Cognitive ability and inconsistency in reaction time as predictors of everyday problem solving in older adults




Burton, Catherine Louisa

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The purpose of the present investigation was to examine whether across-trials inconsistency in reaction time (RT), in addition to level of cognitive performance, is predictive of older adults’ performance on a measure of everyday problem solving through a series of three investigations. A sample of community dwelling non-demented older adults, ranging in age from 62 to 92, completed the Everyday Problems Test (EPT), a measure of everyday problem solving that indexes instrumental activities of daily living (IADLs). Performance on the EPT varied according to age, cognitive status, and education, and was significantly predicted by measures of global cognitive status, cognitive decline, and various basic cognitive abilities (i.e., speed of processing, fluid abilities, episodic memory, crystallized abilities). Both inconsistency and mean latencies on measures of RT were found to be significantly associated with concurrent EPT performance, such that slower and more inconsistent RTs were associated with poorer everyday problem solving abilities. Finally, inconsistency in RT made a unique contribution in predicting performance on the EPT two years later, over and above age, education, and various basic cognitive abilities. Structural equation modeling analyses indicated that the relationship between inconsistency in RT and future EPT performance was mediated by fluid and crystallized abilities. Neither inconsistency nor cognitive functioning were significantly associated with changes in EPT performance across two years. Examination of the relationships between IADL functioning, as assessed through self- and informant-report, and inconsistency and basic cognitive abilities demonstrated that everyday problem solving and measures of IADLs tap into related but distinct constructs. The overall pattern of results obtained lends support to the idea that inconsistency in RT represents a behavioural marker of neurological dysfunction. In addition, the present investigation is the first to suggest a relationship between inconsistency in RT and real-world outcomes, such as everyday problem solving and IADL functioning.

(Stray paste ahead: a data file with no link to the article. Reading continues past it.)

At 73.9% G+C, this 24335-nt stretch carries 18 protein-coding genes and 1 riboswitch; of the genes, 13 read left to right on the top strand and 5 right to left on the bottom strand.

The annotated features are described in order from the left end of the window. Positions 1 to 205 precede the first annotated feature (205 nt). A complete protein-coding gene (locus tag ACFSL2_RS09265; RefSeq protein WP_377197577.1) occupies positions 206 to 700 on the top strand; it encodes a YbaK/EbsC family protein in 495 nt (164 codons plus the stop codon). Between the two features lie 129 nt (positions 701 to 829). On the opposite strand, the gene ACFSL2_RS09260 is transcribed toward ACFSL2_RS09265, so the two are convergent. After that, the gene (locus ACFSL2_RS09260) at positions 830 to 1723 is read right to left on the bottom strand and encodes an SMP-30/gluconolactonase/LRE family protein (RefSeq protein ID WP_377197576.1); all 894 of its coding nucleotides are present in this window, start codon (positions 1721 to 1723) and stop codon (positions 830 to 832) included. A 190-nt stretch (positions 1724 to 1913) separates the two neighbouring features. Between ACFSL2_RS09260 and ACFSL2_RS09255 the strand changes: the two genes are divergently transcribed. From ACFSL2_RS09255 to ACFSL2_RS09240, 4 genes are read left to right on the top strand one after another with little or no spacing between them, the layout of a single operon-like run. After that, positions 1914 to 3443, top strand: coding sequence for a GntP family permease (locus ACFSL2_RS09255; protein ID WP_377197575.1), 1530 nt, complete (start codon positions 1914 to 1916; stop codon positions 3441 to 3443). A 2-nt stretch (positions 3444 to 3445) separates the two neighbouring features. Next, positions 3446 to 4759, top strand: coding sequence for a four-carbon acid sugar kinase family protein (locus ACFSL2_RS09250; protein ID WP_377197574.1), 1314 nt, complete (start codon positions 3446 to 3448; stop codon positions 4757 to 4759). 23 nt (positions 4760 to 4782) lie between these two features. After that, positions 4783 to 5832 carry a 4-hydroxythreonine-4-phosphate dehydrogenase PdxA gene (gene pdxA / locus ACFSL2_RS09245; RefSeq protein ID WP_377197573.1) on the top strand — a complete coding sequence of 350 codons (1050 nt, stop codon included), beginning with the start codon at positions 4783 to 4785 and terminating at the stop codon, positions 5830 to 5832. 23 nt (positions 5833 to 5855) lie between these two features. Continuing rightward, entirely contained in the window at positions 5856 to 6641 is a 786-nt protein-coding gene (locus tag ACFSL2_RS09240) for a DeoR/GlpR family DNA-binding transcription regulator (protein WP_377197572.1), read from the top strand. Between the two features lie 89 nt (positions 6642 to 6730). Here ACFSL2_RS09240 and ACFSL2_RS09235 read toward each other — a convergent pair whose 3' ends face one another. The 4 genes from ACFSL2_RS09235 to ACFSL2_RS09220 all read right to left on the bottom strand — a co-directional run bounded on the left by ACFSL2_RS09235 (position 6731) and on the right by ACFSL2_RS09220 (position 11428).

inconsistency, reaction time, everyday problem solving, instrumental activities of daily living, cognitive ability, aging